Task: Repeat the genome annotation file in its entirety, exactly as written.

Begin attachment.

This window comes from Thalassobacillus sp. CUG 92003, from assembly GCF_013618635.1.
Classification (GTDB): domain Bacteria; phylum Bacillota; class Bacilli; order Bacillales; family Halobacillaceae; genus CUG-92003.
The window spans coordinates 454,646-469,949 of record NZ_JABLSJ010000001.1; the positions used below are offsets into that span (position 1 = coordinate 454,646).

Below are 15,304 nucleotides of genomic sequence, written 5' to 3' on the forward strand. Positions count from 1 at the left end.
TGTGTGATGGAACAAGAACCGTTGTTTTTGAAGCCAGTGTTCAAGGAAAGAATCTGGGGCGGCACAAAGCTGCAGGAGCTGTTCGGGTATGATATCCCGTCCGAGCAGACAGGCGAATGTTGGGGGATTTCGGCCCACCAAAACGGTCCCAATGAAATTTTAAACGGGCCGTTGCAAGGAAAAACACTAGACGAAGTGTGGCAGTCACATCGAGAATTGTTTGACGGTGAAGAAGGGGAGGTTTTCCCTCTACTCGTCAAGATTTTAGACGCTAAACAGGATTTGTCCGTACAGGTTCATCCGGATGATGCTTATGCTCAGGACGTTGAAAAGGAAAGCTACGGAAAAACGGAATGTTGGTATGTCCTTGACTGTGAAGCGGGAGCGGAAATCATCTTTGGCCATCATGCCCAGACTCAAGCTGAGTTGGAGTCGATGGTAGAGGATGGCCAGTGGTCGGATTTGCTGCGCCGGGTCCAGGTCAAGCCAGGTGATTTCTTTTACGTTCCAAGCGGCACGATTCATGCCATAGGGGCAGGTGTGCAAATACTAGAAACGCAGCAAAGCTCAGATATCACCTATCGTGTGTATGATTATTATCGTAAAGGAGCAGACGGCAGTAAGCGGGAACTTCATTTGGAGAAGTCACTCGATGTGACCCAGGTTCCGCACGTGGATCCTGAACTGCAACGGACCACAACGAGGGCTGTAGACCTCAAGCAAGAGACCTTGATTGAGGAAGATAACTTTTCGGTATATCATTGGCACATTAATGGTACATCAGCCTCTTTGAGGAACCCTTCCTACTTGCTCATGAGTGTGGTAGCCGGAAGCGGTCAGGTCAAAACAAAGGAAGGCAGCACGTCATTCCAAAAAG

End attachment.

This window comes from Thalassobacillus sp. CUG 92003, from assembly GCF_013618635.1.
Classification (GTDB): domain Bacteria; phylum Bacillota; class Bacilli; order Bacillales; family Halobacillaceae; genus CUG-92003.
The window spans coordinates 454,646-469,949 of record NZ_JABLSJ010000001.1; the positions used below are offsets into that span (position 1 = coordinate 454,646).

Below are 15,304 nucleotides of genomic sequence, written 5' to 3' on the forward strand. Positions count from 1 at the left end.
TGTGTGATGGAACAAGAACCGTTGTTTTTGAAGCCAGTGTTCAAGGAAAGAATCTGGGGCGGCACAAAGCTGCAGGAGCTGTTCGGGTATGATATCCCGTCCGAGCAGACAGGCGAATGTTGGGGGATTTCGGCCCACCAAAACGGTCCCAATGAAATTTTAAACGGGCCGTTGCAAGGAAAAACACTAGACGAAGTGTGGCAGTCACATCGAGAATTGTTTGACGGTGAAGAAGGGGAGGTTTTCCCTCTACTCGTCAAGATTTTAGACGCTAAACAGGATTTGTCCGTACAGGTTCATCCGGATGATGCTTATGCTCAGGACGTTGAAAAGGAAAGCTACGGAAAAACGGAATGTTGGTATGTCCTTGACTGTGAAGCGGGAGCGGAAATCATCTTTGGCCATCATGCCCAGACTCAAGCTGAGTTGGAGTCGATGGTAGAGGATGGCCAGTGGTCGGATTTGCTGCGCCGGGTCCAGGTCAAGCCAGGTGATTTCTTTTACGTTCCAAGCGGCACGATTCATGCCATAGGGGCAGGTGTGCAAATACTAGAAACGCAGCAAAGCTCAGATATCACCTATCGTGTGTATGATTATTATCGTAAAGGAGCAGACGGCAGTAAGCGGGAACTTCATTTGGAGAAGTCACTCGATGTGACCCAGGTTCCGCACGTGGATCCTGAACTGCAACGGACCACAACGAGGGCTGTAGACCTCAAGCAAGAGACCTTGATTGAGGAAGATAACTTTTCGGTATATCATTGGCACATTAATGGTACATCAGCCTCTTTGAGGAACCCTTCCTACTTGCTCATGAGTGTGGTAGCCGGAAGCGGTCAGGTCAAAACAAAGGAAGGCAGCACGTCATTCCAAAAAG